Work-in-process inventory is materials that have been partially converted through the production process. These items are typically located in the production area. The valuation of this inventory may be stored in a separate work-in-process account in the general ledger.
The cost of work-in-process typically includes all of the raw material cost related to the final product, since raw materials are usually added at the beginning of the conversion process. Also, a portion of the direct labor cost and factory overhead will also be assigned to work-in-process; more of these costs will be added as part of the remaining manufacturing process.
It is time-consuming to calculate the amount of work-in-process inventory, determine the percentage of completion, and assign a cost to it, so it is standard practice in many companies to minimize the amount of work-in-process inventory just prior to the end of a reporting period.
Work-in-process is an asset, and so is aggregated into the inventory line item on the balance sheet (usually being the smallest of the three main inventory accounts, of which the others are raw materials and finished goods).
It is generally considered a manufacturing best practice to minimize the amount of work-in-process in the production area, since too much of it interferes with the process flow. Also, if work-in-process is allowed to pile up at one work center before being shifted to the next one, this means that a series of flawed units could build up before being discovered at the next work center. Further, production expediters may be used to force certain key jobs through the pile of work-in-process jobs, which throws the production system into an even greater muddle. Instead, work-in-process should move between work centers one unit at a time, with very little inventory piling up between work stations. Ideally, a lean production environment should contain so little work-in-process inventory that the amount on hand may be immaterial.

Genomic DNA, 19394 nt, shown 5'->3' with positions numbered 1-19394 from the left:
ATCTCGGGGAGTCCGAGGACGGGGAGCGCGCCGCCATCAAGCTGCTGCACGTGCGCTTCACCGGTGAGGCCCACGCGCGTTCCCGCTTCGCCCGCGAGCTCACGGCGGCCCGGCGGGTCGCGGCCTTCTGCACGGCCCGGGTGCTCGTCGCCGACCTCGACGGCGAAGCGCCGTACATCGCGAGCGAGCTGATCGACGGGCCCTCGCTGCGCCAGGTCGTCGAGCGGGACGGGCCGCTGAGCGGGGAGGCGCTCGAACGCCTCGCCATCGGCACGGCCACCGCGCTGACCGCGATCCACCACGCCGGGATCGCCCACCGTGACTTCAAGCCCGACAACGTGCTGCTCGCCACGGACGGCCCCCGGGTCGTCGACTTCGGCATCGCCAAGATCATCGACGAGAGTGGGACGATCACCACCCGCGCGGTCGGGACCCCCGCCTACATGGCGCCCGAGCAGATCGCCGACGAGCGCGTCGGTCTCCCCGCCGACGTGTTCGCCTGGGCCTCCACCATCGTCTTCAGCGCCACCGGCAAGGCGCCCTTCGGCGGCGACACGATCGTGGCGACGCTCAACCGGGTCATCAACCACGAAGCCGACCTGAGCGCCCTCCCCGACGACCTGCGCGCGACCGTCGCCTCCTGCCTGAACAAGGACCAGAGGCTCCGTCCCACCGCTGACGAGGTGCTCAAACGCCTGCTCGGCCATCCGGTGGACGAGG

Work-in-process is a much more significant issue when it involves the construction of a building. In this case, work-in-process includes the accumulated cost of the asset, which will continue to increase until the structure is declared complete.
Work-in-process inventory is also called work-in-progress inventory or WIP inventory.